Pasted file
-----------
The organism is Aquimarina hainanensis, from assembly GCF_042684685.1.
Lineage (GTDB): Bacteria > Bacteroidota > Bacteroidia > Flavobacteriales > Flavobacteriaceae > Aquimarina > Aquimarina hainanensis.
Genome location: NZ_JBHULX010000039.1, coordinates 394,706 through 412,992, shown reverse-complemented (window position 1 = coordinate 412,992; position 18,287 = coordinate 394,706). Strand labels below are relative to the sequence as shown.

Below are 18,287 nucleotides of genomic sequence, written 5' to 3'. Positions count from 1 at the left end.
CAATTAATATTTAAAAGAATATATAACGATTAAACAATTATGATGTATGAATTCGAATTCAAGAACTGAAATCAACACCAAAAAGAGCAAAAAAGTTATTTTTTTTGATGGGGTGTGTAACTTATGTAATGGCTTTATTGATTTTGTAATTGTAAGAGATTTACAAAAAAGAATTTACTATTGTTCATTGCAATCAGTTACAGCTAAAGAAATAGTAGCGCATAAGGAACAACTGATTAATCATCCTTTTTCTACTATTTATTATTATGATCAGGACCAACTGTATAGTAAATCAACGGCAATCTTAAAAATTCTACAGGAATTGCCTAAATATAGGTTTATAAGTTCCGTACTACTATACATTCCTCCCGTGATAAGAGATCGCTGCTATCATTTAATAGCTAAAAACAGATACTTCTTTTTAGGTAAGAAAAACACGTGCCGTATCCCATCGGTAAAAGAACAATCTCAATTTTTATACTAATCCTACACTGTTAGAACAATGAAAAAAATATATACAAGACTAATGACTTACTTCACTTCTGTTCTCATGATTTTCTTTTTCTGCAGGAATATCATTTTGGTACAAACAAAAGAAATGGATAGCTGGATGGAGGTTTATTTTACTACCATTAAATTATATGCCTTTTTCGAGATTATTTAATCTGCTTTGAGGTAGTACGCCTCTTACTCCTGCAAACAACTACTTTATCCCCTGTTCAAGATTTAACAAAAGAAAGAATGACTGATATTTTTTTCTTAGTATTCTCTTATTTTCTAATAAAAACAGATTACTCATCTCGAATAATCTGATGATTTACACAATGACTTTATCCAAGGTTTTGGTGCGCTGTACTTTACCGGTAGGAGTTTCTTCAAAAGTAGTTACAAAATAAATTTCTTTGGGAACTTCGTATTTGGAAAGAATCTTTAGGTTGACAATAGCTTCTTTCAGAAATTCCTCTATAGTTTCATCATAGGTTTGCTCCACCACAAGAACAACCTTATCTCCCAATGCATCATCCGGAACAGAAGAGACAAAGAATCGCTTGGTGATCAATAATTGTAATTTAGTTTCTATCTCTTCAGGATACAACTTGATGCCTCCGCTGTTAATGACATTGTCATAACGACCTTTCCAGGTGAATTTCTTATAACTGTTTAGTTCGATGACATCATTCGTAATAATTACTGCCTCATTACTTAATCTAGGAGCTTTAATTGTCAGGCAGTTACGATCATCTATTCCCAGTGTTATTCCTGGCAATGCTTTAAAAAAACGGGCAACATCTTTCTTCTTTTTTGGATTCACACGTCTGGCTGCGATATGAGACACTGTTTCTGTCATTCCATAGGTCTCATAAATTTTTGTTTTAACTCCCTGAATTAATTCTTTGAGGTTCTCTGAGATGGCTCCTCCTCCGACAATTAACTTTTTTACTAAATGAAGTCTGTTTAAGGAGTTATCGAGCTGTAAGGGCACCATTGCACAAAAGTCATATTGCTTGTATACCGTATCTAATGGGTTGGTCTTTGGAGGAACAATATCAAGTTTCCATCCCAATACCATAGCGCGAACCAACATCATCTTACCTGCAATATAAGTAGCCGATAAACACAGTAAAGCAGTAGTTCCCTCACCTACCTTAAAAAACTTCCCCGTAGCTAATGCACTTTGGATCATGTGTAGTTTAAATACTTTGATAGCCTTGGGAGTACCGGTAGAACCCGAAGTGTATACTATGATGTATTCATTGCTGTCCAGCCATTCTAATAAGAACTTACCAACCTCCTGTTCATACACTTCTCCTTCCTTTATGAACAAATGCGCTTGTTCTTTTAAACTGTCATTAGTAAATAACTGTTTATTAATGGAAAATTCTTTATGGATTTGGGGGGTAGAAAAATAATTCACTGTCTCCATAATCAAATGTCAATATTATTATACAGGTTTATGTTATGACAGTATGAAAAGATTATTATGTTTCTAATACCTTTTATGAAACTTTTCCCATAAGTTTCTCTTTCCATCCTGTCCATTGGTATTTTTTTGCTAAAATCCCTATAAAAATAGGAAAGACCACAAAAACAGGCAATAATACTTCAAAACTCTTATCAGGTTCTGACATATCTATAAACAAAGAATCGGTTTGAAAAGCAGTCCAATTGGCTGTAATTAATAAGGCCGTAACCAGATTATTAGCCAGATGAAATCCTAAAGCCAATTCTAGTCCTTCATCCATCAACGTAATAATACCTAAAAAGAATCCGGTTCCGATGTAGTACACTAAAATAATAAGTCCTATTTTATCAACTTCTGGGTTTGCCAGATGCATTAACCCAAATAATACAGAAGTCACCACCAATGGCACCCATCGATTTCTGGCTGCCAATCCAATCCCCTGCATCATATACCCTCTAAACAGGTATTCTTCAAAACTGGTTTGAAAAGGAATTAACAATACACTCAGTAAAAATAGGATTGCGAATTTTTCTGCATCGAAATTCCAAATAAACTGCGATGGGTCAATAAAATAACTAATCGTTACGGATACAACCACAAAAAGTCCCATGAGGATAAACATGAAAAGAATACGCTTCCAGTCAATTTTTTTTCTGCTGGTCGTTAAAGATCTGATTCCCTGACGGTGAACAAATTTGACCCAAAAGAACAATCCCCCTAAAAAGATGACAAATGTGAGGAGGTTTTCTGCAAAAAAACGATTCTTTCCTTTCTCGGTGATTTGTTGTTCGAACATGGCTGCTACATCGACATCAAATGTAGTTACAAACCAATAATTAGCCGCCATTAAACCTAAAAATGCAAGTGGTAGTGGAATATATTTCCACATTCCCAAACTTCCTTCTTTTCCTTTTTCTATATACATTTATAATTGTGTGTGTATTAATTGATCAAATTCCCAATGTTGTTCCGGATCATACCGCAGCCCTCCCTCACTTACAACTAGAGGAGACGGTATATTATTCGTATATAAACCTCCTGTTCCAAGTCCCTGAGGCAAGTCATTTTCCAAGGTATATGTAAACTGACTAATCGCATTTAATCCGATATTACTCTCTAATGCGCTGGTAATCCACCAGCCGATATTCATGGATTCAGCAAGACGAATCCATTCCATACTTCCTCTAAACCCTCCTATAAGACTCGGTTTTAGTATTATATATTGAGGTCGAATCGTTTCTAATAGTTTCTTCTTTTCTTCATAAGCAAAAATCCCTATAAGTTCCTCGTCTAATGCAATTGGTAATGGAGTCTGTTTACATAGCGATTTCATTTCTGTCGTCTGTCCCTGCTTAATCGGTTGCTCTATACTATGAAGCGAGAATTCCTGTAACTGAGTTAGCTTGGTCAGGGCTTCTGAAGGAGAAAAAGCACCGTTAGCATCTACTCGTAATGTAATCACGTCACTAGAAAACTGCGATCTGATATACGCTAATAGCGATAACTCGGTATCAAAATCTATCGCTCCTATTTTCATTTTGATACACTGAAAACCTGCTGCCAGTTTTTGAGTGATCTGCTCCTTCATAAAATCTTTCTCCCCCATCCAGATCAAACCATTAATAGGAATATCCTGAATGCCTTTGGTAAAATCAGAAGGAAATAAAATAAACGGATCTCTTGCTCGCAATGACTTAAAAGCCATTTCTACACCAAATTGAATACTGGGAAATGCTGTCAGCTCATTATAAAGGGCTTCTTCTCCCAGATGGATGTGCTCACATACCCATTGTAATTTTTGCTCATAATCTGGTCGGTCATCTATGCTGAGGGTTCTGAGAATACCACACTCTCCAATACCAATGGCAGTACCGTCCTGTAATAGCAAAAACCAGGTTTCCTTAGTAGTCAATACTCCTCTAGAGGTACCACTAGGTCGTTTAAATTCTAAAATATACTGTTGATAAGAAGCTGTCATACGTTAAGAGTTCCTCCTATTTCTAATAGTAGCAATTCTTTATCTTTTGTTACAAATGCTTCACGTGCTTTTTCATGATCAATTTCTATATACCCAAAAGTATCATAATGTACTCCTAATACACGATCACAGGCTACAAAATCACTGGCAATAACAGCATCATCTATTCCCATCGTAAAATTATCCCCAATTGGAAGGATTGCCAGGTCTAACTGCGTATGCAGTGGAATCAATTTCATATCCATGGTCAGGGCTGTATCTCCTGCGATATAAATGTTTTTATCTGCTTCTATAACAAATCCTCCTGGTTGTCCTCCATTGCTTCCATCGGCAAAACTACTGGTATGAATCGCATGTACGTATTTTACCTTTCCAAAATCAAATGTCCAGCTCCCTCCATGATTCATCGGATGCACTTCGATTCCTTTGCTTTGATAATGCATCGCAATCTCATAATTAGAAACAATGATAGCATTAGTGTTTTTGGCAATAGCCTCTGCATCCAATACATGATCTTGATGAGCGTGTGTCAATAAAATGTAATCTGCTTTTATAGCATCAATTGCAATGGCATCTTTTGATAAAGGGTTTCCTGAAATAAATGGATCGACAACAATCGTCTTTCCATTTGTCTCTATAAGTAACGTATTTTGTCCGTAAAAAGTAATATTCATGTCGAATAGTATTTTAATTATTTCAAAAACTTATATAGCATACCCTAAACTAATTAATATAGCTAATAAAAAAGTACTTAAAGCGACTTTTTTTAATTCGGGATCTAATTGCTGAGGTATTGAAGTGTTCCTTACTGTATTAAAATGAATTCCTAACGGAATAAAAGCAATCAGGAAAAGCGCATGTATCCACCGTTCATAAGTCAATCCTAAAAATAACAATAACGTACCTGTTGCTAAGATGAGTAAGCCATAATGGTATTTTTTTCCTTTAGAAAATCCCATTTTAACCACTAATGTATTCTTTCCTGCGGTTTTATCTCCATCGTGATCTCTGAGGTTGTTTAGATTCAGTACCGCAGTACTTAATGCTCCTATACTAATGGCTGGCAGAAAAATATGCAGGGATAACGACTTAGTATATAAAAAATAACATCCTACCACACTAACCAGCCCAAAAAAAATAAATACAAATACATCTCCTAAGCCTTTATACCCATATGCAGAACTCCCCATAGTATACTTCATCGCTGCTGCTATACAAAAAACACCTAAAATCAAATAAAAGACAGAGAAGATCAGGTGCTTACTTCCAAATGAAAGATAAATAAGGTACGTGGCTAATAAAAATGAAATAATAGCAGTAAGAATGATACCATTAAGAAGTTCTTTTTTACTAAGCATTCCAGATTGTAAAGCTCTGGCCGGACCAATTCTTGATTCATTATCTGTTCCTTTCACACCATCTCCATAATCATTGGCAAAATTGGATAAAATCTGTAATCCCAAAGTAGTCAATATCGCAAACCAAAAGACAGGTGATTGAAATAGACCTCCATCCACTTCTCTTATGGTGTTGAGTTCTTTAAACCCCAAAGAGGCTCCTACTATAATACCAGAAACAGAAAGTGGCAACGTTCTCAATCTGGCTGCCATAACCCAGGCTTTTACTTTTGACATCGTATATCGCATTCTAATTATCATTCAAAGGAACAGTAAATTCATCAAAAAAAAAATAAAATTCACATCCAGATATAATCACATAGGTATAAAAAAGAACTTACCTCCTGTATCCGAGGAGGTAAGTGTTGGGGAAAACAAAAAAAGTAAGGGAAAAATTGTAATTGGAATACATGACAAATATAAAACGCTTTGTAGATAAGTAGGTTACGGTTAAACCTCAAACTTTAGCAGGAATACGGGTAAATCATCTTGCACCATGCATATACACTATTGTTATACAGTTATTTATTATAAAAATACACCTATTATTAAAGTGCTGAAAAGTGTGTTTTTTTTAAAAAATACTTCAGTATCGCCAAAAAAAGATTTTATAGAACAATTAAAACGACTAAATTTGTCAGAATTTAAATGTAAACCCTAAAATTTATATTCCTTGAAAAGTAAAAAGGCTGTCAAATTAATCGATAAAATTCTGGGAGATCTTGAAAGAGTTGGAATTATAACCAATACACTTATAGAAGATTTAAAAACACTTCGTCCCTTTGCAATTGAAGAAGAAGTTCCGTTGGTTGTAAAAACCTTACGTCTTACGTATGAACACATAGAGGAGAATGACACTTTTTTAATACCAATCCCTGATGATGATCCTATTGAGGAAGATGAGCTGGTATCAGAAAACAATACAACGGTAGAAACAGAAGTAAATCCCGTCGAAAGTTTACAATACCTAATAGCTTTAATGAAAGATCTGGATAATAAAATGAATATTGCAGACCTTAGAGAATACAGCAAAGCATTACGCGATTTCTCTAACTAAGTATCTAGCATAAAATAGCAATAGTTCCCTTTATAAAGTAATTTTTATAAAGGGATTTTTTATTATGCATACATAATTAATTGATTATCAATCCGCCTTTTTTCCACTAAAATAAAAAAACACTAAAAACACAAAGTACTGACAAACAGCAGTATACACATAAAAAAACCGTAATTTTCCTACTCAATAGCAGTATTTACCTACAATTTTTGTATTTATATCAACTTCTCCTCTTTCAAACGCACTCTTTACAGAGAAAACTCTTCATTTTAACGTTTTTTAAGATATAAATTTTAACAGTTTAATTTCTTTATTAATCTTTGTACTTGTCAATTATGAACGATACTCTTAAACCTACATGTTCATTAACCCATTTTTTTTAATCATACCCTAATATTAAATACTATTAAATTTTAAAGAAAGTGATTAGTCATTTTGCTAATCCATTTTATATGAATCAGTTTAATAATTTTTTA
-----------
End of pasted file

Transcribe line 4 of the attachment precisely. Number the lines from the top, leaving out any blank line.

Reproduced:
Below are 18,287 nucleotides of genomic sequence, written 5' to 3'. Positions count from 1 at the left end.